Except, it's not. All that Bread and all those Circuses cost a lot of money, sixteen trillion dollars more than the US government has ever brought in with all the taxes it has ever collected in over 200 years. Add in the debt it has already promised but isn't on the books yet - those pensions that have been promised to retirees, for which they've paid all their lives in a giant Ponzi scam - and the total coming due by 2019* is many times that 16 trillion. That is rather a lot of money by any standards.

And people expect to get paid. The Fed has a tricky balancing act - keep pumping dollars into the economy without triggering hyperinflation and bank runs. Every new dollar printed isn't a new dollar of wealth. There's the same amount of wealth as before, just divided among a larger amount of dollars. So, every existing dollar becomes worth slightly less. By the time the bill comes due, sure the number of dollars is correct but the value of those dollars is much less. People grumble and complain but the discrepancy adds up gradually, over time, in barely noticeable increments.

It's a lovely plan but it has the flaw that people are not stupid. They recognize that everything costs more, that $100 of groceries is a lot less than ten years ago. Then as more and more dollars are pumped in faster and faster, people notice that a hundred dollars in groceries is a lot less than last year. Then they notice that $100 doesn't go nearly as far as last month, or last week. Then, a few stock up on supplies ahead of time and the rest wait until it's too late and panic.

Make no mistake, that is the endgame of Bread and Circuses. Keep people happy and distracted - until you can't anymore. It's such a long, slow game, it can span many generations - it's been going on for over a hundred years in the USA, a pretty good run for a complex game. The repercussions are always so far down the road that they hit long after the policy makers are dead, so why should they worry, as long as they can keep the game going? Until they can't, and it all crumbles down around them, everything - the economy, military security, and the nation itself.

But there is another way out. Stop playing the Bread and Circuses game. That was what energized the Tea Party protests - the recognition that the nation spent too much and soon wouldn't be able to pay for it, even though people were already taxed to the maximum, condensed into a plaintive cry of "Stop spending, stop spending, stop spending, stop spending!".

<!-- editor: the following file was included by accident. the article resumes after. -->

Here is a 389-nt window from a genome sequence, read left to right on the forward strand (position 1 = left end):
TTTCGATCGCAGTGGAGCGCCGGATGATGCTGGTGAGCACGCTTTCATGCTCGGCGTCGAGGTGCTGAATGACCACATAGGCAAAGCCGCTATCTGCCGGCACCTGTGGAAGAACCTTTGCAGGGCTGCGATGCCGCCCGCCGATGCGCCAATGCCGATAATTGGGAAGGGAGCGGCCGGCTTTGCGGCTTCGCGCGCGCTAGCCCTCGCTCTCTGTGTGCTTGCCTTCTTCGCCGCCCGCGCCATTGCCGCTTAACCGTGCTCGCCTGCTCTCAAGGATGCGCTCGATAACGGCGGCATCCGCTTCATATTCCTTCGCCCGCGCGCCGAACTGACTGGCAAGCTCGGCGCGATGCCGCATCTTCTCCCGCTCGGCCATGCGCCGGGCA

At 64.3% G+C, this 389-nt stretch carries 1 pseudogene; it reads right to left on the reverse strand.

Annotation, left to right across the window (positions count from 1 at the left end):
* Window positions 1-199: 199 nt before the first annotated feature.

How? It's kind of rough, but much less rough than going off the cliff. It's a financial restructuring.

First, stop printing money immediately. Then, repeal the 16th Amendment and repeal every single line of the tax code. Instead, institute a flat federal sales tax on every purchase. The Federal government's only revenue then becomes that flat sales tax and government-run lotteries (which are a voluntary tax).

Next, eliminate every single government department with the exception of State, Defense, Justice, Treasury, and about half of HHS (including eliminating Obamacare). Everything else, gone. No welfare, no medicaid, no social security, all gone. Instead issue every citizen a monthly stipend (identical *small* amounts for every man, woman, and child, but they must be citizens). The stipend would just be a nice bonus for those that don't need it and a crucial difference for those who do, but everyone would be treated equally before the law.

The federal government's bureaucracy would be much smaller so expenditures then become a fraction of prior expenditures.

The sales tax rate would have to be set so that the government's revenues exceed the (much smaller than previous) expenditures, with the surplus applied to the debt and no new programs introduced until the debt is paid off.

There is no room for pork in this option. The same basic template applies to Canada and Australia and the EU as much as it does to America. There is no room for the players of the Bread and Circus game. But it is also the only way to avoid the crash of America or the other democracies of the world.